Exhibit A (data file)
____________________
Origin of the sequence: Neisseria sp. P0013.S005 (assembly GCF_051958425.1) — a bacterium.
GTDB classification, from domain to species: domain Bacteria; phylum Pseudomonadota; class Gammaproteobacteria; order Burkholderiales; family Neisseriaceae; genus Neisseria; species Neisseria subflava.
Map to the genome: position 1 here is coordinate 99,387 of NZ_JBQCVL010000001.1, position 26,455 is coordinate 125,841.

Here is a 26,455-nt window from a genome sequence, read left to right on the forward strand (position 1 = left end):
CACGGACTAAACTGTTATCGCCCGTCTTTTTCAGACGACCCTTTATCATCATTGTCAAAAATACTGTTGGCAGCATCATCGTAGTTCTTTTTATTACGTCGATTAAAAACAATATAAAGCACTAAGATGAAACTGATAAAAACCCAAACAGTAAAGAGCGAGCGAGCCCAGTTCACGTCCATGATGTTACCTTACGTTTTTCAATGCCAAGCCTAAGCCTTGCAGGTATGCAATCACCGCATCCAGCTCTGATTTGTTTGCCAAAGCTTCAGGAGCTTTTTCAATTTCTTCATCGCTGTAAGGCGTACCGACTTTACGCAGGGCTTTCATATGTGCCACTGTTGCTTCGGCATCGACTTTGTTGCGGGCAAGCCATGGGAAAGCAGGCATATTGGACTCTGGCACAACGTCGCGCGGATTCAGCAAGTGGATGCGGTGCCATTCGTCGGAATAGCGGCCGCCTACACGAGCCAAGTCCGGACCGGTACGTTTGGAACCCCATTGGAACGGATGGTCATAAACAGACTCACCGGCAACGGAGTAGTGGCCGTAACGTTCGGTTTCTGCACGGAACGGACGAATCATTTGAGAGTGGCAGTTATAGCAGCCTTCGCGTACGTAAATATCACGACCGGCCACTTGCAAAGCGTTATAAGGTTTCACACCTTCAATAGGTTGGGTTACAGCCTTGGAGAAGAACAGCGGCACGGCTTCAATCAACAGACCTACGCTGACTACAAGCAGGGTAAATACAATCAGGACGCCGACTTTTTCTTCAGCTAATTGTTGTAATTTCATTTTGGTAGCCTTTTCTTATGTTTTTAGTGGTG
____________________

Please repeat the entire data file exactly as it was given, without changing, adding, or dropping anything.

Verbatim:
Origin of the sequence: Neisseria sp. P0013.S005 (assembly GCF_051958425.1) — a bacterium.
GTDB classification, from domain to species: domain Bacteria; phylum Pseudomonadota; class Gammaproteobacteria; order Burkholderiales; family Neisseriaceae; genus Neisseria; species Neisseria subflava.
Map to the genome: position 1 here is coordinate 99,387 of NZ_JBQCVL010000001.1, position 26,455 is coordinate 125,841.

Here is a 26,455-nt window from a genome sequence, read left to right on the forward strand (position 1 = left end):
CACGGACTAAACTGTTATCGCCCGTCTTTTTCAGACGACCCTTTATCATCATTGTCAAAAATACTGTTGGCAGCATCATCGTAGTTCTTTTTATTACGTCGATTAAAAACAATATAAAGCACTAAGATGAAACTGATAAAAACCCAAACAGTAAAGAGCGAGCGAGCCCAGTTCACGTCCATGATGTTACCTTACGTTTTTCAATGCCAAGCCTAAGCCTTGCAGGTATGCAATCACCGCATCCAGCTCTGATTTGTTTGCCAAAGCTTCAGGAGCTTTTTCAATTTCTTCATCGCTGTAAGGCGTACCGACTTTACGCAGGGCTTTCATATGTGCCACTGTTGCTTCGGCATCGACTTTGTTGCGGGCAAGCCATGGGAAAGCAGGCATATTGGACTCTGGCACAACGTCGCGCGGATTCAGCAAGTGGATGCGGTGCCATTCGTCGGAATAGCGGCCGCCTACACGAGCCAAGTCCGGACCGGTACGTTTGGAACCCCATTGGAACGGATGGTCATAAACAGACTCACCGGCAACGGAGTAGTGGCCGTAACGTTCGGTTTCTGCACGGAACGGACGAATCATTTGAGAGTGGCAGTTATAGCAGCCTTCGCGTACGTAAATATCACGACCGGCCACTTGCAAAGCGTTATAAGGTTTCACACCTTCAATAGGTTGGGTTACAGCCTTGGAGAAGAACAGCGGCACGGCTTCAATCAACAGACCTACGCTGACTACAAGCAGGGTAAATACAATCAGGACGCCGACTTTTTCTTCAGCTAATTGTTGTAATTTCATTTTGGTAGCCTTTTCTTATGTTTTTAGTGGTG